Gooderham continued on with Worts' son, and a few years later they made one of the most important decisions in Toronto's history. Saddled with extra wheat, they decided to try their hands at distilling it into beer and whiskey. It turned out to be a damned good idea. Within a few decades, Gooderham & Worts would be making half the alcohol in Canada and more booze than any other distillery in the entire world. The windmill came down; in its place rose an entire complex of facilities: a huge new distillery; flour mills; storehouses; buildings for an ice house and a cooper and a dairy; even their very own wharf at the edge of the lake.

And their influence didn't end there. Throughout the 1800s, Gooderham, his son George, and James Worts Jr. were towering figures in the city. They ran railroads and ferries, teamed up with Prime Minister John A. Macdonald to found the Manufacturer's Life Insurance Company (now Manulife) and each served a term as the president of the Bank of Toronto (which would eventually merge with the Dominion Bank and become TD). George Gooderham built a brand new head office for their company at the intersection of Front and Wellington—and the Gooderham Building, better known as the Flatiron Building, is still one of the most iconic sights in Toronto. Once that was up, he built the King Edward Hotel. Even his house is a landmark: the mansion behind the red brick wall on the north-east corner of Bloor and St. George.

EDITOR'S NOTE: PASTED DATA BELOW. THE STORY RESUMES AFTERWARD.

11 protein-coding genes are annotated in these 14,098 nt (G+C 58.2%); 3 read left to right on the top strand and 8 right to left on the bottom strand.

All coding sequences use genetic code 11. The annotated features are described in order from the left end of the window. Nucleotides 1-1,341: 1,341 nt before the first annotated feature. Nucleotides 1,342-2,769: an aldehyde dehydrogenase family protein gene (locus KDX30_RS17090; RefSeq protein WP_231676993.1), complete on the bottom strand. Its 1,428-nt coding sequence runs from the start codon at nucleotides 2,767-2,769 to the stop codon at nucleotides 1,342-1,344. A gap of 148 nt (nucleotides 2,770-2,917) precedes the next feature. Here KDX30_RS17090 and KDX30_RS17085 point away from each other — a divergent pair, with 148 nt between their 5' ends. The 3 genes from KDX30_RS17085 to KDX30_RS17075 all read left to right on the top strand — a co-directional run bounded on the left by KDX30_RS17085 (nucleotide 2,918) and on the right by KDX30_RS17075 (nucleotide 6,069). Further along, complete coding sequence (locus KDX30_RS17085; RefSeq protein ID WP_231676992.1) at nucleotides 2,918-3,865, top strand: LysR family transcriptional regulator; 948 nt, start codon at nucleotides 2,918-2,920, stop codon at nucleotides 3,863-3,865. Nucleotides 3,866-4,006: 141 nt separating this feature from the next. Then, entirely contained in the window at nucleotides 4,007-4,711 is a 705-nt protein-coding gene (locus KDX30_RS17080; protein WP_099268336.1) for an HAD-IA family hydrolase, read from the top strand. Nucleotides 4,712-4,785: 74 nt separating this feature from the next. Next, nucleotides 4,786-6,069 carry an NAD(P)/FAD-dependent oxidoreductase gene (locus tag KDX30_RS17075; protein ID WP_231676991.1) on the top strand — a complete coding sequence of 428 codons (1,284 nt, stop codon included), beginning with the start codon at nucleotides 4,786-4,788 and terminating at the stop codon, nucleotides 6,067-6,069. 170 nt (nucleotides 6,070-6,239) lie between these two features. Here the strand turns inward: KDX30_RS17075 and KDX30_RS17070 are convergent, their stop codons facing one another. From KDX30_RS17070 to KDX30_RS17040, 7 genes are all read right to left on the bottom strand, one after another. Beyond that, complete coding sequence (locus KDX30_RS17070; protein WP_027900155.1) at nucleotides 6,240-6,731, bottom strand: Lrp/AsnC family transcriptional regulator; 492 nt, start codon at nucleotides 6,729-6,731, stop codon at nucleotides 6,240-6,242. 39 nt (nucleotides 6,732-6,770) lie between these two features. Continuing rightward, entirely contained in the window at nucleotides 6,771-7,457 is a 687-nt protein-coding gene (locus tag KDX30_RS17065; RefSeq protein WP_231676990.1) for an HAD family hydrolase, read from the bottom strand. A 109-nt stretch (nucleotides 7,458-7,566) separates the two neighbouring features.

The 20th century didn't go quite as well. During the war years, Gooderham & Worts cut back production and pitched in with the military effort by producing acetone and antifreeze. Between the wars, they were crippled by prohibition, forced to merge with Ontario's other world famous whiskey manufacturer, Hiram-Walker, and dedicate themselves to making that company's Canadian Club brand.

The distillery itself was kept running, though, right up until the early '90s. And when it finally did close, it didn't stay that way for long. In 2003, the Gooderham & Worts distillery reopened as one of the most beautiful places in Toronto. Instead of mountains of grain and giant vats of whiskey, the gorgeous Distillery District is now home to cafés, restaurants, art galleries, theatres, the Mill Street Brewery and, as Wikipedia puts it, "the largest collection of Victorian-era industrial architecture in North America."

Friday, July 9, 2010

Toronto Before

King Street, looking east from Yonge

Thought I'd post a quick link to one of the other Toronto history blogs I've stumbled across during my research. Toronto Before is run by Aiden Cudanin. It's mostly old photos—some of the TTC, some cleverly photoshopped to show you what familiar parts of the city used to look like.

And, in a weird coincidence, just as I signed in to write this post, I noticed that he's also now also lending his services to the always kickass Spacing.